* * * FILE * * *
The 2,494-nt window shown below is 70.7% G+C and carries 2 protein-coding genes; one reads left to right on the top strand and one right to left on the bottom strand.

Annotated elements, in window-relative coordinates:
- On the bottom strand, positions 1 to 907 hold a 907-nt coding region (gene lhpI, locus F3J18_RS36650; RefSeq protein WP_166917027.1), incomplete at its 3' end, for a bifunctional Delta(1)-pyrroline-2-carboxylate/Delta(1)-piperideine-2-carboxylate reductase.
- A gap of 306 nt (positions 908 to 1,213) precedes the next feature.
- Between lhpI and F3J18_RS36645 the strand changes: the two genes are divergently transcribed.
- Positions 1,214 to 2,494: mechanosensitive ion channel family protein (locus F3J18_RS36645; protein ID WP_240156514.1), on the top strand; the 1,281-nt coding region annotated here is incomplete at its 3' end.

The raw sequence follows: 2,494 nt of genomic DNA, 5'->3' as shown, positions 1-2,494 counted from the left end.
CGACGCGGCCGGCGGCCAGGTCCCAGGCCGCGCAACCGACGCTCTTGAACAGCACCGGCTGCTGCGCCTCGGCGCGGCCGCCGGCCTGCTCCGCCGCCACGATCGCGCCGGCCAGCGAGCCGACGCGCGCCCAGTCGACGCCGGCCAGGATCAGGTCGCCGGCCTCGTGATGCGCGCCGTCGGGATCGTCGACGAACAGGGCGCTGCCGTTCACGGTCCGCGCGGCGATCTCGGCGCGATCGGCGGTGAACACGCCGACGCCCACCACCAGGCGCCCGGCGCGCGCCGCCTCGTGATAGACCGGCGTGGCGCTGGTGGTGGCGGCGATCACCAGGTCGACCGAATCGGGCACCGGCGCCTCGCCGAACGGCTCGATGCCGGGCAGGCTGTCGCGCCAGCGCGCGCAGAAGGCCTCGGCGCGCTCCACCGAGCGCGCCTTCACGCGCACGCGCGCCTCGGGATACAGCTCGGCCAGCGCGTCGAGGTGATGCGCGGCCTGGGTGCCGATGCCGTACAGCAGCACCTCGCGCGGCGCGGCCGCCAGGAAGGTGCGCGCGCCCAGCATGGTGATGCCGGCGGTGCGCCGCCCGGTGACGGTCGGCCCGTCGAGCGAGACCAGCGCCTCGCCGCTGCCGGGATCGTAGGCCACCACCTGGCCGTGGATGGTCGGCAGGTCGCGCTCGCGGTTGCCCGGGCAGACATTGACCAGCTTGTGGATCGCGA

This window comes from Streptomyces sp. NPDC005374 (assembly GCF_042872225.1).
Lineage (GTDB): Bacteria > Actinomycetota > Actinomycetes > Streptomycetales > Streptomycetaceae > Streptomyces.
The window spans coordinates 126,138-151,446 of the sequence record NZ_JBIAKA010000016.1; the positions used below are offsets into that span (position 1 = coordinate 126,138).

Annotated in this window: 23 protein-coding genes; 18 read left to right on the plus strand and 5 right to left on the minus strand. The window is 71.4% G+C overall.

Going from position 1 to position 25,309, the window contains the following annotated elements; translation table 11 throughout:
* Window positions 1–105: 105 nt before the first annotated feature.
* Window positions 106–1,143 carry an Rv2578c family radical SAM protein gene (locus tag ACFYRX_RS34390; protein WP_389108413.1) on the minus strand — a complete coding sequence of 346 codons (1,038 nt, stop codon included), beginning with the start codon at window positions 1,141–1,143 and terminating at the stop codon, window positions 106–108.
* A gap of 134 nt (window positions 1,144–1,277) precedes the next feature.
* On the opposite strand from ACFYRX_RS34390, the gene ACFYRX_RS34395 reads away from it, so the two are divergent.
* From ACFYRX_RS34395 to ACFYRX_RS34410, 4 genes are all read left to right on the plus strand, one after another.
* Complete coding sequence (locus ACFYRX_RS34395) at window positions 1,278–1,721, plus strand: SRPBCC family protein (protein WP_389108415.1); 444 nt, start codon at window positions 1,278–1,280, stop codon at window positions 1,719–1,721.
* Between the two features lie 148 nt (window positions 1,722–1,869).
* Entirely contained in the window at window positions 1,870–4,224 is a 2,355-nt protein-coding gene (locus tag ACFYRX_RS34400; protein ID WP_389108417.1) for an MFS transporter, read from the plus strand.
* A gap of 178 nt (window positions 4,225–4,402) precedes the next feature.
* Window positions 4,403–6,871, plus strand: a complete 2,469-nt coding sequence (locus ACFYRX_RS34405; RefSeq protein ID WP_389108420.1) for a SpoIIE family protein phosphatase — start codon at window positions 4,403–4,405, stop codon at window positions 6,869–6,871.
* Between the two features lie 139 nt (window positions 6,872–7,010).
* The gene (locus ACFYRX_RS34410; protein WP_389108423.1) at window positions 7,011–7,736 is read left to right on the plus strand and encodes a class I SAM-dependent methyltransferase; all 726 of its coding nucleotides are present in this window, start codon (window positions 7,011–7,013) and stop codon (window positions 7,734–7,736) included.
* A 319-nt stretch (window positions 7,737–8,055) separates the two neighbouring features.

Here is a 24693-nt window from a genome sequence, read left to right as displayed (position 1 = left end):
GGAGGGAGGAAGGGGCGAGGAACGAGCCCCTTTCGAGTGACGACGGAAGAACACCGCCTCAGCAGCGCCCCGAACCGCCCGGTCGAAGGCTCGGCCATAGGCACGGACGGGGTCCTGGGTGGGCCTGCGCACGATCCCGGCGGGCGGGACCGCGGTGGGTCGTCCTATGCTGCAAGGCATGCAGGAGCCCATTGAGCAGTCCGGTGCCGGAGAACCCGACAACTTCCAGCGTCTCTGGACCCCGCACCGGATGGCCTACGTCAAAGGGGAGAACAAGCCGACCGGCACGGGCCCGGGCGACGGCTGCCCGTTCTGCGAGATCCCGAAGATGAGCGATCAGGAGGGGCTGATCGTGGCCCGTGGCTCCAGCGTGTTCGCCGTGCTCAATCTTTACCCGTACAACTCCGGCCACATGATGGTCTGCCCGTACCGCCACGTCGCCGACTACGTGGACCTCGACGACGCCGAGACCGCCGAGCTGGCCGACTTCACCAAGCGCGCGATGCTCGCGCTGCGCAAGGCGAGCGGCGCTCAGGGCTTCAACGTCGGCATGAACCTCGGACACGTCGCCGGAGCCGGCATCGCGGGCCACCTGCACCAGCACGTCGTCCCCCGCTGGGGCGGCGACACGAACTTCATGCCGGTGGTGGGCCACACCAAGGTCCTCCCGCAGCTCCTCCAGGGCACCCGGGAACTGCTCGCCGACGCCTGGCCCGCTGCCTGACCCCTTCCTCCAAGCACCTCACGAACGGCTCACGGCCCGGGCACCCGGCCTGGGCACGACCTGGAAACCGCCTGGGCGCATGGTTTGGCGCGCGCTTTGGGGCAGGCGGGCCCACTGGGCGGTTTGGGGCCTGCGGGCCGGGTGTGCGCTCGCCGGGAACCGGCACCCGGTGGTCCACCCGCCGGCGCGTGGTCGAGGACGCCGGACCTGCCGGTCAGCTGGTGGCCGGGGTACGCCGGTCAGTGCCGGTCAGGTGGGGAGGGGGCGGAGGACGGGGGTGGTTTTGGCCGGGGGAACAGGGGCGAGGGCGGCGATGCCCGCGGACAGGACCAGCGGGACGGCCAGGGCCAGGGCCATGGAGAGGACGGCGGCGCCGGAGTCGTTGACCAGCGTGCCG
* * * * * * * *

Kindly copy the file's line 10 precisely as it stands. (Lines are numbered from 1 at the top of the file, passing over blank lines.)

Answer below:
Lineage (GTDB): Bacteria > Actinomycetota > Actinomycetes > Streptomycetales > Streptomycetaceae > Streptomyces.